With only 15 of 36 races complete, most NASCAR Sprint Cup Series teams are fully focused on winning races, positioning themselves for a spot in the Chase and finishing the 2010 season on a high note.
Richard Petty Motorsports does not have that luxury.
Just eight months away from a return to Daytona Beach for SpeedWeeks 2011, RPM has no drivers signed for next season and no appreciable sponsorship. Their marquee driver, Kasey Kahne, announced recently that he will jump ship at the end of the season for an eventual spot in the Hendrick Motorsports stable, while teammates AJ Allmendinger, Elliott Sadler and Paul Menard all labor in the final year of their respective contracts.
Sadler appears the least likely to return in 2011. RPM majority owner George Gillett attempted to deep-six the Emporia, Va., veteran last winter, before relenting under the threat of a lawsuit. Sources close to the team say Sadler routinely gets the oldest, heaviest cars in the RPM stable, and he stood a disappointing 29th in the championship standings prior to Sunday’s race at Michigan International Speedway. He continues to say all the right things, touting team unity and expressing happiness with the hard work of his team, but a return to the RPM fold in 2011 appears to be a long shot, at best.
Menard has been one of 2010’s “Cinderella stories,” running solidly in the Top-10 early, and still ranking as RPM’s top point driver going into Michigan. While his performance has silenced any remaining talk about “daddy’s money,” his unsigned status – and the fact that he comes fully-sponsored -- is already earning him attention from other teams, months before NASCAR’s annual free agent “Silly Season” ramps up in earnest.
Allmendinger seems ready to become RPM’s “go to” driver in 2011, if the team can re-sign him. Richard Petty himself is reportedly pushing Allmendinger to sign a new, multi-year contract, hoping to use the former Champ Car star to firm-up sponsorship for the legendary #43 Ford. Unfortunately, Petty and Gillett find themselves in a textbook “Catch 22” situation. They need a quality wheelman to attract sponsorship, but very few drivers are willing to sign multi-year deals with unsponsored teams.
Sources in the Sprint Cup garage say Allmendinger has had informal conversations with a number of other teams, including Richard Childress Racing. And while the California native says his top priority is to continue raising the bar at RPM, he – like Menard – will almost certainly be courted by new suitors this offseason.
Kahne, meanwhile, will spend six difficult months as a lame-duck driver before departing RPM at the end of the year. That’s a difficult role for any driver to fill, and since cracks have already begun to show in the foundation. He and Allmendinger clashed last week in the aftermath of an incident at Pocono Raceway, when Allmendinger ran his teammate into the grass on the final lap, causing a violent, multi-car wreck.
"I don't know what AJ was doing there," said Kahne after climbing from his battered Budweiser Ford. “I don’t ever really talk to him much, and I doubt I will be talking to him this week.” Allmendinger, who quickly accepted blame for the crash, agreed that the incident did little to damage what was already a shaky relationship between the two teammates.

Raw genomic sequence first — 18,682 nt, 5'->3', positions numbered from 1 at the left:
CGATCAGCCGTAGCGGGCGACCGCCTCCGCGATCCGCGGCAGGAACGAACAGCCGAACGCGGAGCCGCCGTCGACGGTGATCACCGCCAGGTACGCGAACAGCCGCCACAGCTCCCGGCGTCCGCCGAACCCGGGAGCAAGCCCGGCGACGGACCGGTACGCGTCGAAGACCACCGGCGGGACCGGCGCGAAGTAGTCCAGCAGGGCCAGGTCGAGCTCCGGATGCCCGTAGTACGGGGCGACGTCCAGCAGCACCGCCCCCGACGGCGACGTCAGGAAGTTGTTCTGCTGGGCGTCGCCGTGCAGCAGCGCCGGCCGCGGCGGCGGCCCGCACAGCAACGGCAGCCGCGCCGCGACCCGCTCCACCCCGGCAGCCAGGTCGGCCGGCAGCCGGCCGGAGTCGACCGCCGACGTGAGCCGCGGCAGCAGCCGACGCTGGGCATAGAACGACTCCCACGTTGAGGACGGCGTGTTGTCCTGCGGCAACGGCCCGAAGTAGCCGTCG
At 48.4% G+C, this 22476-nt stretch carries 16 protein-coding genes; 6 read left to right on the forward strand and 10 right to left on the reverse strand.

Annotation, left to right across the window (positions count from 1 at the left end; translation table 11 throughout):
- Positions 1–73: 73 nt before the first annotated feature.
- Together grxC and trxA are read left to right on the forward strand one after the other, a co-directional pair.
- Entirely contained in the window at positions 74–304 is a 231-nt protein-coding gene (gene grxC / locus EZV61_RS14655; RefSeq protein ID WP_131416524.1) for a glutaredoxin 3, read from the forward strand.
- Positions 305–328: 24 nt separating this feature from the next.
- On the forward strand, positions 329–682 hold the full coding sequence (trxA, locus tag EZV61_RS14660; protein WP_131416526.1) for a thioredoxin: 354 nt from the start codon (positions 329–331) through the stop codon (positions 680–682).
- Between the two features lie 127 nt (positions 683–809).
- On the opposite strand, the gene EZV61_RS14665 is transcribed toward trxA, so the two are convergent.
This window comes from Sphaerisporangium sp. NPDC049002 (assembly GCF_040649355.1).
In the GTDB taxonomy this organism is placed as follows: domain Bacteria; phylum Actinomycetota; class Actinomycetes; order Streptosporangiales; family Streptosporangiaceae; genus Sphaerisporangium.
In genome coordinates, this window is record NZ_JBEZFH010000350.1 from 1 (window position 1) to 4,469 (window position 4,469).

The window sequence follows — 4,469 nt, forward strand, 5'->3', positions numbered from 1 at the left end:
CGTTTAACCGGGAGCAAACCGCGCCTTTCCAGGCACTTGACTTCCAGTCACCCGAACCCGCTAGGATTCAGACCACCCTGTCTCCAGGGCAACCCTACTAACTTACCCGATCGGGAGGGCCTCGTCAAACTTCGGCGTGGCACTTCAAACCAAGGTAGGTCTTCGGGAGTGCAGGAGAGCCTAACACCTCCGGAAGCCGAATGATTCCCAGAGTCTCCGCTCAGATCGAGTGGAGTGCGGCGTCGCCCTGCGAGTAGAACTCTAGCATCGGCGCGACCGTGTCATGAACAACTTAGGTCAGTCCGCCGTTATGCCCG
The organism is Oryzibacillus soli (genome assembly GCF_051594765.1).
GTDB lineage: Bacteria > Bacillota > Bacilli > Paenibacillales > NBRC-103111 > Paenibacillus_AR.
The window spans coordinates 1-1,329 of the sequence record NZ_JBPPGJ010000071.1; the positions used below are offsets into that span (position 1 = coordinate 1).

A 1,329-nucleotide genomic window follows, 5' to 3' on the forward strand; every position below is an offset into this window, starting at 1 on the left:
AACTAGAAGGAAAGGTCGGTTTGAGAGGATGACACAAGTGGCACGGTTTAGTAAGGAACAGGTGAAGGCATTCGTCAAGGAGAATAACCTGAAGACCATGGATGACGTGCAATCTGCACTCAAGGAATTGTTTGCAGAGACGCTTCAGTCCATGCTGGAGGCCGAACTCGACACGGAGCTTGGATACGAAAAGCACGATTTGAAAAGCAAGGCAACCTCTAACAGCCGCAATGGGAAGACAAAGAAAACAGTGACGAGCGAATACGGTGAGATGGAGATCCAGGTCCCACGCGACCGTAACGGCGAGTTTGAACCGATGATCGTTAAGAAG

“Kasey has no (desire) to talk to me usually, and I’m cool with that,” he said. “Our race teams work well enough. I’ve got six or seven other Ford guys that I can talk to and ask questions. So it’s fine.”
Allmendinger said their strained relationship stems from Kahne’s belief that the former Champ Car driver is too aggressive on the racetrack. “I’m a hard racer (and) sometimes I race too hard with people I’m not supposed to race hard with,” he said. “(Kasey) has accused me of racing him too hard at times, and that’s fine. We both have our own opinions. I’m fighting for every inch, and if he doesn’t like me at times, I understand that.”
"(The Pocono crash) looked worse because it was my teammate,” said Allmendinger. “But I would have done the same thing, no matter who it was. I was trying to defend my spot and I misjudged it.
“I respect (Kasey) 100-percent on the race track. I think that he’s one of the best guys out there. As a teammate, I love going up against him because I know if I can run with him, I’m doing something great. I don’t go out of my way to avoid (talking to) him, and we do talk every now and then at the race track about the cars.
“But are we holding hands, skipping along and having ice cream together? No.”
Kahne threw another log on the fire at Michigan, telling reporters, “(I’m looking forward to) working with teammates that want to work together. I’ve never had that. I think it’ll be great to have that with all the teammates, not just say one or two like we have at Petty Motorsports.”
The coming weeks are critical for Richard Petty Motorsports. On-track performance must continue to improve, and progress must be made toward solidifying driver and sponsor lineups for 2011. Only then can an air of stability replace the atmosphere of competitive and managerial upheaval that has dogged the operation in recent seasons.